Wisconsin Uprising: Labor Fights Back

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Michael Yates
NYU Press, May 14, 2014 - POLITICAL SCIENCE - 305 pages
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In early 2011, the nation was stunned to watch Wisconsin's state capitol in Madison come under sudden and unexpected occupation by union members and their allies. The protests to defend collective bargaining rights were militant and practically unheard of in this era of declining union power. Nearly forty years of neoliberalism and the most severe economic crisis since the Great Depression have battered the labor movement, and workers have been largely complacent in the face of stagnant wages, slashed benefits and services, widening unemployment, and growing inequality. That is, until now.
 

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Contents

Acknowledgments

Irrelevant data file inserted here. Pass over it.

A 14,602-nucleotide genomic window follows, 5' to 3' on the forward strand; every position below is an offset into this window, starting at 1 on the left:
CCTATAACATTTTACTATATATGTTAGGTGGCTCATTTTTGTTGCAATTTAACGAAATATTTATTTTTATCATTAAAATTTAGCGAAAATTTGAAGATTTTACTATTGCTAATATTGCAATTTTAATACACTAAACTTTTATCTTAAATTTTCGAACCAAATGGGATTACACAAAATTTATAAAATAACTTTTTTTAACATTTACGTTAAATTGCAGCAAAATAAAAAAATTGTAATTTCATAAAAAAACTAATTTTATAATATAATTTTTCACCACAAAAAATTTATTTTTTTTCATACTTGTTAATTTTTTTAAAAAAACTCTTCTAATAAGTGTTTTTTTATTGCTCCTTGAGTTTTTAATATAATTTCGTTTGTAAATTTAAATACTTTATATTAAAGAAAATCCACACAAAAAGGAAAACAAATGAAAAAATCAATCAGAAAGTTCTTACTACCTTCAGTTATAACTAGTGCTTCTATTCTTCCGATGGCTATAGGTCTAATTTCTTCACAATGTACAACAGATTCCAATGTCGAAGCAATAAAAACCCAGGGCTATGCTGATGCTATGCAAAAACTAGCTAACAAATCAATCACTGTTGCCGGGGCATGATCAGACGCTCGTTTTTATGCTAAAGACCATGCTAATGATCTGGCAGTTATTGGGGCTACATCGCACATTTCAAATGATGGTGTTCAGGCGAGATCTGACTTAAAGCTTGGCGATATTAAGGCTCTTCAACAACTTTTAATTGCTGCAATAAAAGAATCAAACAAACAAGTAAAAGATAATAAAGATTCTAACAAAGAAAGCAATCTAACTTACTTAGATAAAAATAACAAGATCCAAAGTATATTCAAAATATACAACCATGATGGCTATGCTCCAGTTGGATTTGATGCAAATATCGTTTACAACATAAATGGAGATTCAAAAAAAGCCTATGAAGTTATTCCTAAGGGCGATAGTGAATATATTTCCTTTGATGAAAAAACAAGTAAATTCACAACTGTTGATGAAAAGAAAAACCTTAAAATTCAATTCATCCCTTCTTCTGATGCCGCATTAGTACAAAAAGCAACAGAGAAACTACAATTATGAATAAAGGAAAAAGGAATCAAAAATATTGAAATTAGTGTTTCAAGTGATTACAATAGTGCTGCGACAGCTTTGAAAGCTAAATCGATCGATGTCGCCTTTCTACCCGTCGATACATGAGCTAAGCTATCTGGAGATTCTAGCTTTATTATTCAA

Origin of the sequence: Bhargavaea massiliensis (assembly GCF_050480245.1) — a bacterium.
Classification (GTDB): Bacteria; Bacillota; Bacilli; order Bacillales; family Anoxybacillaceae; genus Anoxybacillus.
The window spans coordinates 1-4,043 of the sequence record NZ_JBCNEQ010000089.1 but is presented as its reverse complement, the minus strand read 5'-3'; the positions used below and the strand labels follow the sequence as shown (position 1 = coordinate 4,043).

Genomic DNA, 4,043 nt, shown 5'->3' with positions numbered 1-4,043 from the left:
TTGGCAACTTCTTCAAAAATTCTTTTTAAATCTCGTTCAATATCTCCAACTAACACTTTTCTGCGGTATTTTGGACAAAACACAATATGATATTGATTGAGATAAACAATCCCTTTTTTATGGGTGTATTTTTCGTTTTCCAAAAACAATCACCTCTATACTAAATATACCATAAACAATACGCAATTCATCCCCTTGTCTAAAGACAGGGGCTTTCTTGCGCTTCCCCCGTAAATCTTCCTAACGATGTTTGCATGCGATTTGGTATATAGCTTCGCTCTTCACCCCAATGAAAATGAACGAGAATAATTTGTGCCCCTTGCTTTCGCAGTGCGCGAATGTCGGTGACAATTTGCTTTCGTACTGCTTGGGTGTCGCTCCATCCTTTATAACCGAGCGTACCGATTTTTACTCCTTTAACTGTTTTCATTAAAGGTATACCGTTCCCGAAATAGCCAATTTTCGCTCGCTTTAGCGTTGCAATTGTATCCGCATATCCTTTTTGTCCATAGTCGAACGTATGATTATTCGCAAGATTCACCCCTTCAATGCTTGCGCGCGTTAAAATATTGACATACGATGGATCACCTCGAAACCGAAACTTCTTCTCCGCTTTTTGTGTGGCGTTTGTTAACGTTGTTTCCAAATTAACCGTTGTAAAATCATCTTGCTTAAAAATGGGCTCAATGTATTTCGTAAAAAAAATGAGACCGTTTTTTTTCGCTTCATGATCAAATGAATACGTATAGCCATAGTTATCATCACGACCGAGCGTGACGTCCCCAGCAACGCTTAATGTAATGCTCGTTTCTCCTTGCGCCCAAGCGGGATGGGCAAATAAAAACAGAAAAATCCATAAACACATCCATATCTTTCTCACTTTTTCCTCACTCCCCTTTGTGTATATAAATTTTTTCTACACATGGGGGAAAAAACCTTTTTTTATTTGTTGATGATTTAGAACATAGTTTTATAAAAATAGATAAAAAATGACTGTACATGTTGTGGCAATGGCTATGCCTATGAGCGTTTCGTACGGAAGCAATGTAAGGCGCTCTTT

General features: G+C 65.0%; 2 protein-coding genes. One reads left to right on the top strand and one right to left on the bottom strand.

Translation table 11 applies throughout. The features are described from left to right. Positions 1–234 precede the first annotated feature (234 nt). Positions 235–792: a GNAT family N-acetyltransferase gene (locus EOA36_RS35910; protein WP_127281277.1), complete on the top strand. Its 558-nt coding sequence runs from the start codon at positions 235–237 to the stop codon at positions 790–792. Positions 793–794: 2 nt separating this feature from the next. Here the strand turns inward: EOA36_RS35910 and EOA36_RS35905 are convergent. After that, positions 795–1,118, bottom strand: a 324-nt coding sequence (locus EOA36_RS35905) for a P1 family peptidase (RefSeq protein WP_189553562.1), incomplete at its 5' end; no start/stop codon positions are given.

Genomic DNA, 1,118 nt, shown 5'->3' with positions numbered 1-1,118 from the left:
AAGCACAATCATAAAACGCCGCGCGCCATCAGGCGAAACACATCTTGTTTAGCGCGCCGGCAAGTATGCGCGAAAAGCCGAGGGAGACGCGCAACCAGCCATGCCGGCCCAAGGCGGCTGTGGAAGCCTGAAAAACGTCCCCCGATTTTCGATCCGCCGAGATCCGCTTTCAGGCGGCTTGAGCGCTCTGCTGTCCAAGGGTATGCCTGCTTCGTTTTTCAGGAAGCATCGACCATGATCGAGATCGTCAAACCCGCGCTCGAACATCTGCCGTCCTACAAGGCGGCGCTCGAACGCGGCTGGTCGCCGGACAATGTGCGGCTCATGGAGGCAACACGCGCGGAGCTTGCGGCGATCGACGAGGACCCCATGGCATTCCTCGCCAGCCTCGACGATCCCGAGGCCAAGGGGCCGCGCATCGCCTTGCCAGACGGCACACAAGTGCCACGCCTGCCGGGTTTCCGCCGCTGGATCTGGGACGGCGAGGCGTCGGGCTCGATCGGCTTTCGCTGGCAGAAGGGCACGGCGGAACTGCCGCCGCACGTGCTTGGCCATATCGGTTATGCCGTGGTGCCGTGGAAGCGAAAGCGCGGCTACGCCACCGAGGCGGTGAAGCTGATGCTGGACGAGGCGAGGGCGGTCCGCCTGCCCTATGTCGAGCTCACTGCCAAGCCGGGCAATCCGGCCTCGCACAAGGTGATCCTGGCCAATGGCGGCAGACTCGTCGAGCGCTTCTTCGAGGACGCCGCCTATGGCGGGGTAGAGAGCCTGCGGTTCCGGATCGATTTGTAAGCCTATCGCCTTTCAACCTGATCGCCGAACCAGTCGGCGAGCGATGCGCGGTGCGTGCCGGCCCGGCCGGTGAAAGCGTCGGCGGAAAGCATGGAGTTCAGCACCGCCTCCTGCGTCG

9
Foreword
11
Something is in the Air
19
ON THE GROUND IN MADISON
27
MOVING FORWARD THE LESSONS OF WISCONSIN
122
BROADENING AND DEEPENING THE STRUGGLE
168
Afterword
275
About the Contributors
283
Notes
286
Index
298
Copyright

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About the author (2014)

Michael D. Yates is Associate Editor of Monthly Review and the author of Why Unions Matter and The ABCs of the Economic Crisis (with Fred Magdoff).

Robert W. McChesney is a professor in the Institute of Communications Research at the University of Illinois at Urbana-Champaign. He is the author of "The Problem of the Media: U.S. Communication Politics in the Twenty-First Century" (Monthly Review Press), "Rich Media, Poor Democracy: Communication Politics in Dubious Times" (New Press), "Corporate Media and the Threat to Democracy" (Open Media), and "Telecommunications, Mass Media, and Democracy: The Battle for the Control of U.S. Broadcasting" (Oxford University Press).

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